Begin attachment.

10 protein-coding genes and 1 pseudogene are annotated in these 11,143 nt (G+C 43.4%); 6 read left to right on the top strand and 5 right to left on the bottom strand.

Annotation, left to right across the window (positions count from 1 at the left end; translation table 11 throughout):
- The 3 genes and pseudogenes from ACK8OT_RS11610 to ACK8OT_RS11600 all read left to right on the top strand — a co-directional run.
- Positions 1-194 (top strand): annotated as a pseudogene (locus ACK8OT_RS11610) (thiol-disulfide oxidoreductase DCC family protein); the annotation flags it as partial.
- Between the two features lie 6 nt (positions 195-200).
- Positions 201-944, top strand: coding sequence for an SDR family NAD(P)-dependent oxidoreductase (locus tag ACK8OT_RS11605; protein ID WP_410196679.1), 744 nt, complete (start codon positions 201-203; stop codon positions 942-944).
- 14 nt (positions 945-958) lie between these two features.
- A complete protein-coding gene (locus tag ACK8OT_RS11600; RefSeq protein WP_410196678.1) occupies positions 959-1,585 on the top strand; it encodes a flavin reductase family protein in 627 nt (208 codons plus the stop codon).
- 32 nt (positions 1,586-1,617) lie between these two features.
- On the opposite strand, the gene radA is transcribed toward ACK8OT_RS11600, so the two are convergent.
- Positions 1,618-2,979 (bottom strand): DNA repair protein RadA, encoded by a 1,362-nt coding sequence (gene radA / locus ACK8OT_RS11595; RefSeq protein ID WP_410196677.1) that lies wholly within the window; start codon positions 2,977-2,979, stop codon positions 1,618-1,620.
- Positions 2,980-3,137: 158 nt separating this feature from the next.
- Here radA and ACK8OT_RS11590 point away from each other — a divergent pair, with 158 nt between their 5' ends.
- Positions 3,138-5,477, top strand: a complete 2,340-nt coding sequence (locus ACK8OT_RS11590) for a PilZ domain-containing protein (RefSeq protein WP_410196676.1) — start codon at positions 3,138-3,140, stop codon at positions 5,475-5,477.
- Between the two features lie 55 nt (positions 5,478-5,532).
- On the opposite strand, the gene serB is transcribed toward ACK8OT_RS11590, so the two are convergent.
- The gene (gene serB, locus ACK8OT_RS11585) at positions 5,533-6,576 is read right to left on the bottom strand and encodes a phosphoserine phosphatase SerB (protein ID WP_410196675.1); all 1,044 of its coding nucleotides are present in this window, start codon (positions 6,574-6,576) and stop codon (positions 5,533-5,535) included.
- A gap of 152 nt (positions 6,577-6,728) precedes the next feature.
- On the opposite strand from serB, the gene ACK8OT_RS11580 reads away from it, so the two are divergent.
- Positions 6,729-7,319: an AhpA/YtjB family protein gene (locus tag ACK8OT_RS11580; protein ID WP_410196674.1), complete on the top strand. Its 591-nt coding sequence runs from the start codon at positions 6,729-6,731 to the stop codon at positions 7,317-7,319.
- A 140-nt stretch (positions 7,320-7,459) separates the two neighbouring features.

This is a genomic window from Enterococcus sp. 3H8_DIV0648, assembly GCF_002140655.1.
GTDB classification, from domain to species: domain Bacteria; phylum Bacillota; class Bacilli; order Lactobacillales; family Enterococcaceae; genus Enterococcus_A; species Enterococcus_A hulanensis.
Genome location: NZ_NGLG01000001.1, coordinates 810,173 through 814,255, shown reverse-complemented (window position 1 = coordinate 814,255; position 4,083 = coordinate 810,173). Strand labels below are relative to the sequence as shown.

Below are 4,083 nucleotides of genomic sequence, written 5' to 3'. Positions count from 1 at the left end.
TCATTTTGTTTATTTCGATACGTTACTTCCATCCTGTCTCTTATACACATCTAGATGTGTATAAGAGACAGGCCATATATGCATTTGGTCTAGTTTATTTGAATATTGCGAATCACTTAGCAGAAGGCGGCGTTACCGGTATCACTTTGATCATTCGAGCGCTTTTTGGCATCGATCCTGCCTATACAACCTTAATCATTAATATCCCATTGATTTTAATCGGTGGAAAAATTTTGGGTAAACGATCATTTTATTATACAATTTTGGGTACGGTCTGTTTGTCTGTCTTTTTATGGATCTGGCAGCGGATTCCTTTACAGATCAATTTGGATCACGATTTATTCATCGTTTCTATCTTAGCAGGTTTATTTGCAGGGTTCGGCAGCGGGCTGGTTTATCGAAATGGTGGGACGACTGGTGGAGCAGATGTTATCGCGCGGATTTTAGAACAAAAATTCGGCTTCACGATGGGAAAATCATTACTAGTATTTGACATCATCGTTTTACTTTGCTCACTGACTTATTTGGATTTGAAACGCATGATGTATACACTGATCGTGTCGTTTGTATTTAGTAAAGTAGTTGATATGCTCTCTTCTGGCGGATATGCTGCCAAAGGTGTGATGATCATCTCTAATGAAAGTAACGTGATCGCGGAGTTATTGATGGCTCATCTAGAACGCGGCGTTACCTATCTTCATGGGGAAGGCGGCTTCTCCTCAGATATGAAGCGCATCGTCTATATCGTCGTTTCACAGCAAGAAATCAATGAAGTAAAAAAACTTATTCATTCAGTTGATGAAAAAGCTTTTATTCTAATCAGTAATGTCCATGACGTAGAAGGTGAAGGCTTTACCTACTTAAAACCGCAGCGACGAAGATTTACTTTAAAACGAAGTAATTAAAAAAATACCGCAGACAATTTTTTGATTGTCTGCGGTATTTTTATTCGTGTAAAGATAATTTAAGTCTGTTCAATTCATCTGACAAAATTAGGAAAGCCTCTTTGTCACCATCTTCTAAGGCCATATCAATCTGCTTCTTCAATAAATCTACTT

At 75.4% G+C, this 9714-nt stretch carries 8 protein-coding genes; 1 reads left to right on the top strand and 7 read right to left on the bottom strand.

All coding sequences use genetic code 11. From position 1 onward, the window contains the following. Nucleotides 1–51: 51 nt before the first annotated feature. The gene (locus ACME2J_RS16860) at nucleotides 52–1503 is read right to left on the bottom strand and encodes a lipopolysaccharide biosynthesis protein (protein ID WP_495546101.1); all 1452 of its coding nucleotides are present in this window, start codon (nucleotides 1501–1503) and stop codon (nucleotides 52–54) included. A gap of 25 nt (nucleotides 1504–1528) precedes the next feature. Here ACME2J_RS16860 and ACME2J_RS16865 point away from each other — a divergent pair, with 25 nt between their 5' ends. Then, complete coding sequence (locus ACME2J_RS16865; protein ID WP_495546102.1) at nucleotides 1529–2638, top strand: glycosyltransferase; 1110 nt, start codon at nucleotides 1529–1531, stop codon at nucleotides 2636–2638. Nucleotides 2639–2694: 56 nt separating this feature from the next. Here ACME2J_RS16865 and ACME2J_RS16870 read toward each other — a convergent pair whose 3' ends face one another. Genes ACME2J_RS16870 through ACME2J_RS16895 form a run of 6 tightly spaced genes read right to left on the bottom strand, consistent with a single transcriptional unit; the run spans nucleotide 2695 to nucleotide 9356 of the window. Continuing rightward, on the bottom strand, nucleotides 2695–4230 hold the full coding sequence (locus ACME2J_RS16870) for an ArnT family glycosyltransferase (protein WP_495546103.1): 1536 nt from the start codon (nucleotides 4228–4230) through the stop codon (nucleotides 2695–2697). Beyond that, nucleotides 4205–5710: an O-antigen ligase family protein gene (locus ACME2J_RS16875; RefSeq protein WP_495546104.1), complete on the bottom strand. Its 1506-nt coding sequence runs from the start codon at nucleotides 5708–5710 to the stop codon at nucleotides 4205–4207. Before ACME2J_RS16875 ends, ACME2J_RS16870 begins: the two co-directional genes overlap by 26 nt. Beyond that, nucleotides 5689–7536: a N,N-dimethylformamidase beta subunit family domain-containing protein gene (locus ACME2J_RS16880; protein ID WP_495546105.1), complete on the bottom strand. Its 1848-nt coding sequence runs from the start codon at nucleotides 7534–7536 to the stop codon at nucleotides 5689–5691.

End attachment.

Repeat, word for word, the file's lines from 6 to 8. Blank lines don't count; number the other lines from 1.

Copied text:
- Positions 201-944, top strand: coding sequence for an SDR family NAD(P)-dependent oxidoreductase (locus tag ACK8OT_RS11605; protein ID WP_410196679.1), 744 nt, complete (start codon positions 201-203; stop codon positions 942-944).
- 14 nt (positions 945-958) lie between these two features.
- A complete protein-coding gene (locus tag ACK8OT_RS11600; RefSeq protein WP_410196678.1) occupies positions 959-1,585 on the top strand; it encodes a flavin reductase family protein in 627 nt (208 codons plus the stop codon).